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US welcomes Indian move in Sudan

Last Updated: Tuesday, April 3, 2012 - 10:54

Washington: The United States has welcomed
the recent move by India to send its special envoy to Sudan
and South Sudan to broker peace between the two countries,
where New Delhi has sizeable oil interest.

"We welcome that degree of interest," US Special Envoy
for Sudan and South Sudan Princeton Lyman told reporters
during a conference call on Monday.

Lyman said he is looking forward to meet his Indian
counterpart Amarendra Khatua.

Khatua is on a visit to both Juba and Khartoum as India`s
special envoy to help promote peace and protect India`s
interests in other African nations as well.

The Indian move comes three months after China sent its
own special envoy to handle the crisis and protect its oil

"As you know, both China and India have significant
investments in the oil sector. And as a result, they both have
an interest in a stable and peaceful relationship between the
two countries because much of the oil is in the south, the
infrastructure to export it in the north," Lyman said in
response to a question.

"So we have been in touch on many occasions with the
Chinese, and I`ve been in touch with the new Chinese envoy. I
have not yet met the new envoy from India, but we`re delighted
that they are taking part in diplomatic efforts to both help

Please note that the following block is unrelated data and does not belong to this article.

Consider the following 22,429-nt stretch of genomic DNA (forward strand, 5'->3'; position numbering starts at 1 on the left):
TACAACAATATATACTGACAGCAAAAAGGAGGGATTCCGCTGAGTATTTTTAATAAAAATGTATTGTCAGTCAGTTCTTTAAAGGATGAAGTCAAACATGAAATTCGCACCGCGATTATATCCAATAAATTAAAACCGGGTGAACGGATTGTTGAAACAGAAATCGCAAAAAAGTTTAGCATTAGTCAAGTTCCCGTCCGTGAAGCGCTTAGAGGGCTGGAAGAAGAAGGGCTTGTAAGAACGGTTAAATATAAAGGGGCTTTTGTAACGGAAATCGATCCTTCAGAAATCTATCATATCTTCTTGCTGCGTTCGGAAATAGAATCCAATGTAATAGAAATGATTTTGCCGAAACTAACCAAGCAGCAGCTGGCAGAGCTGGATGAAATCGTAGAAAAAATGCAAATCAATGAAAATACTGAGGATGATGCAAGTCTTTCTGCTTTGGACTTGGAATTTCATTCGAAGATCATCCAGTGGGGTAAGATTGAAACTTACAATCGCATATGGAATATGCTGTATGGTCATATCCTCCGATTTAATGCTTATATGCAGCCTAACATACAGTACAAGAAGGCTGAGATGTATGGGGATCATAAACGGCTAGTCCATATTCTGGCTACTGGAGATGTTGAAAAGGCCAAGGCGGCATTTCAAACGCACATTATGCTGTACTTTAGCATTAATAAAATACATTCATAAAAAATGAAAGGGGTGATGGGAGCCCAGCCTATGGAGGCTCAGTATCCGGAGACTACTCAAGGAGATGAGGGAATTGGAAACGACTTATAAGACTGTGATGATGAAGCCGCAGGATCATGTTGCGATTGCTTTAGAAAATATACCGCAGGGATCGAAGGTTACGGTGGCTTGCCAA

ease the tension and encourage the governments to reach an
agreement on oil as well as other issues," he said.

"I think for all of us in the international community,
and that would - it would be true for India as well, to urge a
resolution of the conflicts that are going on, because it`s
hard to see the full implementation of an oil agreement if the
two sides are fighting at the border or if there is continued
unrest in Southern Kordofan and Blue Nile that spills over
between the two countries," Lyman said.

"I think for all of us in the international community,
it`s important not only to encourage the governments to reach
an agreement on oil, but to reach an agreement on the issues
that are dividing them so sharply and creating so much
conflict. So it - we all need to engage in a broad diplomatic
effort, not just on one issue," the American Special Envoy


First Published: Tuesday, April 3, 2012 - 10:54

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